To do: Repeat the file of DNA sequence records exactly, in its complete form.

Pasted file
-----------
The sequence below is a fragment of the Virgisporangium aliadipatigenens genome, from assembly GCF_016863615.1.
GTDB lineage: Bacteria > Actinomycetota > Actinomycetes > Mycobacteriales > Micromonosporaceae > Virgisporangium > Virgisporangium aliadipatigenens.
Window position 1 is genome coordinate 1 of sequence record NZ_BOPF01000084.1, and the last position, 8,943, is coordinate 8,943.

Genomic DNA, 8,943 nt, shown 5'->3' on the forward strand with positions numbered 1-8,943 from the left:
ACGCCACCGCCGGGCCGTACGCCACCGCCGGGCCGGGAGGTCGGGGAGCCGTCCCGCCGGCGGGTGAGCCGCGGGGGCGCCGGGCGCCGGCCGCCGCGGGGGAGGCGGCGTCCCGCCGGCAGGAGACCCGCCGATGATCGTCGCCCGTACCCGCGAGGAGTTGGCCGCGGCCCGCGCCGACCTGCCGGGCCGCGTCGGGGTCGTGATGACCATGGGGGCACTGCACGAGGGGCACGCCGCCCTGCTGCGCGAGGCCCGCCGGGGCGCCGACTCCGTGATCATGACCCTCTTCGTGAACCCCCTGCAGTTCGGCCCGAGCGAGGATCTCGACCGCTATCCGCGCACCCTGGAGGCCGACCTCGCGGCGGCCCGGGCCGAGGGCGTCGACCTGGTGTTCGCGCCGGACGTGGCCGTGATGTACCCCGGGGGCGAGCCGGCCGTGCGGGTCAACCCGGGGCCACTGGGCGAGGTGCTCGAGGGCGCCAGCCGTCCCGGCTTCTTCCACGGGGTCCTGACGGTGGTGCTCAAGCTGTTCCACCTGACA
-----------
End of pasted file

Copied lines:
The sequence below is a fragment of the Virgisporangium aliadipatigenens genome, from assembly GCF_016863615.1.
GTDB lineage: Bacteria > Actinomycetota > Actinomycetes > Mycobacteriales > Micromonosporaceae > Virgisporangium > Virgisporangium aliadipatigenens.
Window position 1 is genome coordinate 1 of sequence record NZ_BOPF01000084.1, and the last position, 8,943, is coordinate 8,943.

Genomic DNA, 8,943 nt, shown 5'->3' on the forward strand with positions numbered 1-8,943 from the left:
ACGCCACCGCCGGGCCGTACGCCACCGCCGGGCCGGGAGGTCGGGGAGCCGTCCCGCCGGCGGGTGAGCCGCGGGGGCGCCGGGCGCCGGCCGCCGCGGGGGAGGCGGCGTCCCGCCGGCAGGAGACCCGCCGATGATCGTCGCCCGTACCCGCGAGGAGTTGGCCGCGGCCCGCGCCGACCTGCCGGGCCGCGTCGGGGTCGTGATGACCATGGGGGCACTGCACGAGGGGCACGCCGCCCTGCTGCGCGAGGCCCGCCGGGGCGCCGACTCCGTGATCATGACCCTCTTCGTGAACCCCCTGCAGTTCGGCCCGAGCGAGGATCTCGACCGCTATCCGCGCACCCTGGAGGCCGACCTCGCGGCGGCCCGGGCCGAGGGCGTCGACCTGGTGTTCGCGCCGGACGTGGCCGTGATGTACCCCGGGGGCGAGCCGGCCGTGCGGGTCAACCCGGGGCCACTGGGCGAGGTGCTCGAGGGCGCCAGCCGTCCCGGCTTCTTCCACGGGGTCCTGACGGTGGTGCTCAAGCTGTTCCACCTGACA